by Gloria Dulan-Wilson
Again we hear of prison brutality and inhumanity in regards to brother Mumia Abu Jamal. I have to wonder, if they’re this negligent to a brother who is publicly respected, revered and widely known, what kind of treatment are those, who are less well known, receiving? It appears there should be some concerns about Mumia AND brothers who are incarcerated in the prison-military-industrial-complex across the country. It’s been revealed that the US has the highest number of its own citizens incarcerated for minor infractions across the country – predominantly African American males, followed by Latinos in number – for nonviolent infractions of the law.
Additionally, there are a goodly number who are there not because they’re guilty, but because the perpetrator got away and the law enforcement is trying to save face and push the guilt onto the next person instead of admitting the real perpetrator is still at large – or sitting back watching the whole scene with amusement.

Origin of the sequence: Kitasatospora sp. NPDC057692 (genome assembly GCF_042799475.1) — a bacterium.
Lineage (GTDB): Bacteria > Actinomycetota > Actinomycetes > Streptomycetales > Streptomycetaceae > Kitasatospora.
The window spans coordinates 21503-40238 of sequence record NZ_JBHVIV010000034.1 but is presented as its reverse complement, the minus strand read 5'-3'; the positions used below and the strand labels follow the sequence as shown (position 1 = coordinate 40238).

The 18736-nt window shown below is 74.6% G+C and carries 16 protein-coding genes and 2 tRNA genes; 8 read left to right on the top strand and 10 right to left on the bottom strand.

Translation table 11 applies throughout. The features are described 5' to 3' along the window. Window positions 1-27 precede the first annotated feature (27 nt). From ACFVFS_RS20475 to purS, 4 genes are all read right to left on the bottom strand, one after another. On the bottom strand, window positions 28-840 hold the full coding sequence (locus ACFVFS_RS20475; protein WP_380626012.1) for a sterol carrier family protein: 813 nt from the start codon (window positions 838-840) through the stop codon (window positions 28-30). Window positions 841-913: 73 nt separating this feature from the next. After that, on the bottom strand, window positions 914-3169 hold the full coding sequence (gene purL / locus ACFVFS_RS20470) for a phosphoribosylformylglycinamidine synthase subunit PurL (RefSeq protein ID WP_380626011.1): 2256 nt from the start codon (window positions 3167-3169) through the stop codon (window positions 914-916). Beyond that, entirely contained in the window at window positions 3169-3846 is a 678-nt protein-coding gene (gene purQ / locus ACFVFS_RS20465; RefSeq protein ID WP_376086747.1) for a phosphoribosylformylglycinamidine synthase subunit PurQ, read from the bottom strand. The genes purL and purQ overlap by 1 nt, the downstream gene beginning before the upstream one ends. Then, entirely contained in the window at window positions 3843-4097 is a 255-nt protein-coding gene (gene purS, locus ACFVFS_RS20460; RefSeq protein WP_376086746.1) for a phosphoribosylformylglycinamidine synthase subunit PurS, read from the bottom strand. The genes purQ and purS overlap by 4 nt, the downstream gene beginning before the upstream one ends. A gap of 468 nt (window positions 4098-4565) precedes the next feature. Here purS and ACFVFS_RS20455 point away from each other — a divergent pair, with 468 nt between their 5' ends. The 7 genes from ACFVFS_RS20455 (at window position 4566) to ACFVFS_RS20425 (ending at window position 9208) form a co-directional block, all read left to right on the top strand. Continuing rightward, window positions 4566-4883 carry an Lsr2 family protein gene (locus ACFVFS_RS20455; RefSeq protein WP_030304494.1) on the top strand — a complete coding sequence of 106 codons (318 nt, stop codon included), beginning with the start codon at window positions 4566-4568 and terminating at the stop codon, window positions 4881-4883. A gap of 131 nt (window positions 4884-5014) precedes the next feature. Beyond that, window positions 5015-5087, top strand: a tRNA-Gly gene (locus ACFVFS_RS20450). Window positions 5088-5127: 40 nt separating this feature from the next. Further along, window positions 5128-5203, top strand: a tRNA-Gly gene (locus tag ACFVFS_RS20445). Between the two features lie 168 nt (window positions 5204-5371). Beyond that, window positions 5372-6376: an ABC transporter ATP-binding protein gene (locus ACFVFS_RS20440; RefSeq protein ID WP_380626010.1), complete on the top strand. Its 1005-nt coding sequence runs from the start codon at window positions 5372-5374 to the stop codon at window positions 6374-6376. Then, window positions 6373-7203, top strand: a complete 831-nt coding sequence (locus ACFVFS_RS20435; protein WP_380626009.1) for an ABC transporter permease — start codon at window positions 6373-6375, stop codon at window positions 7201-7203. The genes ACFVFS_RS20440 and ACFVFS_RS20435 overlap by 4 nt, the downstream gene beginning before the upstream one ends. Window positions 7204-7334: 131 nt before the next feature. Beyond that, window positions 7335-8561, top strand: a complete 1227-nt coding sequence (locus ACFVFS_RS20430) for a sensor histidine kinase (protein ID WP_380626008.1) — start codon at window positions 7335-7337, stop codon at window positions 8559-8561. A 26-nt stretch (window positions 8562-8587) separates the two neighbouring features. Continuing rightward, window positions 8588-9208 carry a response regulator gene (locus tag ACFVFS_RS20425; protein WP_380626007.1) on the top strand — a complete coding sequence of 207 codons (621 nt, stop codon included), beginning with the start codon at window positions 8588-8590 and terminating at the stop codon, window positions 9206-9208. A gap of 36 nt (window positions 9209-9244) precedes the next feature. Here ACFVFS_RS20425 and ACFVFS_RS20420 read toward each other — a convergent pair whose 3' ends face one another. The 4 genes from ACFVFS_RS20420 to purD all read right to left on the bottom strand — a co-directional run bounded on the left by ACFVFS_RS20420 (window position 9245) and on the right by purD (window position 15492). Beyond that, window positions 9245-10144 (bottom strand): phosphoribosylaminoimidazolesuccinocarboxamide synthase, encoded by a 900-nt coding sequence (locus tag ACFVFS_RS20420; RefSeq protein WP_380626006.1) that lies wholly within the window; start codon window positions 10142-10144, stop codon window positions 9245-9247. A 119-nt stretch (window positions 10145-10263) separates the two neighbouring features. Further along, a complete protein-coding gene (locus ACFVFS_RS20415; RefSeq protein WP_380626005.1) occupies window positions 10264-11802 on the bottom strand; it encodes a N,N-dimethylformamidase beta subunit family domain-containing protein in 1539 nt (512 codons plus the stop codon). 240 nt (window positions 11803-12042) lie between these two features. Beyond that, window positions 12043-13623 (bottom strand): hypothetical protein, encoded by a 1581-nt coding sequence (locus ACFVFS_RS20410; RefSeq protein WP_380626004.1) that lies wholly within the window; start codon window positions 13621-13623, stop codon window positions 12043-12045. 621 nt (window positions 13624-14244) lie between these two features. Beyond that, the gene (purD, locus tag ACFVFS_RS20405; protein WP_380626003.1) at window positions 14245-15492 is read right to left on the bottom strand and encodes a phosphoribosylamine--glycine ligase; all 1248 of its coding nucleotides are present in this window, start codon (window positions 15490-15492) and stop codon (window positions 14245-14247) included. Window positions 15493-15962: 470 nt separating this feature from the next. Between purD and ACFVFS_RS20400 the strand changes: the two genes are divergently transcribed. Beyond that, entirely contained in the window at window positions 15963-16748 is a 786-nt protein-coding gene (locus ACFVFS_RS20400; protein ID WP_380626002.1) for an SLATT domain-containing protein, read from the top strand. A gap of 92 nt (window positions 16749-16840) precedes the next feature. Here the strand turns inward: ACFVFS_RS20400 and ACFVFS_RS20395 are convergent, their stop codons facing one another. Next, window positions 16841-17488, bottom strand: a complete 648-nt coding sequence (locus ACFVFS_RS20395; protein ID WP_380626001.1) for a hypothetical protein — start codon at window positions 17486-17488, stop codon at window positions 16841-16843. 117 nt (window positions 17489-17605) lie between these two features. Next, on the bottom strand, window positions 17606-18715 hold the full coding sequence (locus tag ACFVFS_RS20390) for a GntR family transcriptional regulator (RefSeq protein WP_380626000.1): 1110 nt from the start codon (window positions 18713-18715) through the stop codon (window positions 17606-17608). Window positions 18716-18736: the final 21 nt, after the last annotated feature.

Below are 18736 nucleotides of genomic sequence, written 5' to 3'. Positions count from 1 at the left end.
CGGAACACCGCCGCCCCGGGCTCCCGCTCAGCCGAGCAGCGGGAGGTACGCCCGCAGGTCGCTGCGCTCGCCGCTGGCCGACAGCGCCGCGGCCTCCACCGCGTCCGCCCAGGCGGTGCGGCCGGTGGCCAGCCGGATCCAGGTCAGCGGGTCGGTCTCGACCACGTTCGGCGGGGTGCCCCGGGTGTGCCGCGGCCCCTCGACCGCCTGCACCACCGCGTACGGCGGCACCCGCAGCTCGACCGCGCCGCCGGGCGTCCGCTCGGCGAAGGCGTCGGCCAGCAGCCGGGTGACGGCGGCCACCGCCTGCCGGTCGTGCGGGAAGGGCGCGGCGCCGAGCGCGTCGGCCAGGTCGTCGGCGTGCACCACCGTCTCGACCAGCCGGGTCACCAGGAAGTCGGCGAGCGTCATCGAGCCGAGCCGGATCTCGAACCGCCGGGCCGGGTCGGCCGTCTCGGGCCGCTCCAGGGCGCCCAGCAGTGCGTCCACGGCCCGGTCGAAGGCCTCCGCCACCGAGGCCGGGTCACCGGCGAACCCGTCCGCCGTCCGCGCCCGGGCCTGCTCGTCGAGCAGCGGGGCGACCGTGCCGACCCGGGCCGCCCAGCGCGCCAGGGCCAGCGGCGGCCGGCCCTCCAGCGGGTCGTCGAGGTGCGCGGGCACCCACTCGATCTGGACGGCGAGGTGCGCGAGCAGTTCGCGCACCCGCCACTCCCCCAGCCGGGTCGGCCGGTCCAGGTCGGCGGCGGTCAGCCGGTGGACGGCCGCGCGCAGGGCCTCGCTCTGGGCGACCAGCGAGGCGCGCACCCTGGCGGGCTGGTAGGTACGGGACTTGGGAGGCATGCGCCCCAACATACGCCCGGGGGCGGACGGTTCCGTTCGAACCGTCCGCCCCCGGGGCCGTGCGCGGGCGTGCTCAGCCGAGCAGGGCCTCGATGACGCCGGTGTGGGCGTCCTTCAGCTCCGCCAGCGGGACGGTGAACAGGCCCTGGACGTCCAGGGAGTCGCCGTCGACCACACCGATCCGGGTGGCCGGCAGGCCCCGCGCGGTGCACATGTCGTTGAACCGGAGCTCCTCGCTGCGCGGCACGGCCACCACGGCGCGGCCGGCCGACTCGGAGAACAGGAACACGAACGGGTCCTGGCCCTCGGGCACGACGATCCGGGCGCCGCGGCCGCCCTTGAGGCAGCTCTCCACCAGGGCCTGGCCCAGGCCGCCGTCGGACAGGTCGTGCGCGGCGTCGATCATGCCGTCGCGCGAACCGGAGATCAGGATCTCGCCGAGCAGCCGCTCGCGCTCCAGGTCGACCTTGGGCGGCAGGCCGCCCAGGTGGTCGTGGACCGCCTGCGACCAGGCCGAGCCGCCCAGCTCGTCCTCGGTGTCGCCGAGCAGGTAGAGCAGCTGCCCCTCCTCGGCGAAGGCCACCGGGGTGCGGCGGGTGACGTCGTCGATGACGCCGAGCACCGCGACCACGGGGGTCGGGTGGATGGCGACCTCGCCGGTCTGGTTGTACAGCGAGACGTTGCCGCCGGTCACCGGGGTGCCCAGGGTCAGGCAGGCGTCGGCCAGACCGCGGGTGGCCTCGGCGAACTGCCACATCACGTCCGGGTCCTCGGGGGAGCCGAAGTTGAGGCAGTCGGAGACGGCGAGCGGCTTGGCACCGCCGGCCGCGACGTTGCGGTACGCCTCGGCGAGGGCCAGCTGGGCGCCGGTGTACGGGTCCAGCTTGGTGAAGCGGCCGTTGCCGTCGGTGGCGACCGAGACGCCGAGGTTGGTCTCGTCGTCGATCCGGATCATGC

Or there’s a grudge and no one wants to let it go.
Of course we know the most egregious is that the courts and judges benefit from private prisons who pay for every person who is incarcerated. They’re making millions off of our misery – nothing new – they’ve been doing it for centuries – but it is time to put a stop to it – immediately if not sooner. With all these pardonings going on – the main person who should be pardoned is MUMIA ABU JAMAL – like yesterday. This is all just a sham. It was from the day he was arrested. It’s just that the police dept. has made him their iconic whipping boy, and love to see Black folks twist in the wind. Black folks know it – and I daresay there are quite a few whites who know it as well.
But inhumane treatment in the face of illness, at the hands of medical professionals in unconscionable and definitely should not be tolerated – because over and above anything the prisons may be about, their Hippocratic Oath – Do Ye No Harm – holds them to a higher standard. They are bound to heal him and care for him, regardless of what the warden, the police department, the judicial system say or do – and if they can’t, or won’t then they need to lose their licenses, step down and allow those who value the profession to do their jobs.
Stay Blessed &
bullet Columnist Gloria Dulan-Wilson Is a veteran New York City Journalist. Her experiences, perspective & sense of history are an invaluable combination. “check out my blog:” www.gloria-dulan-wilson.blogspot.com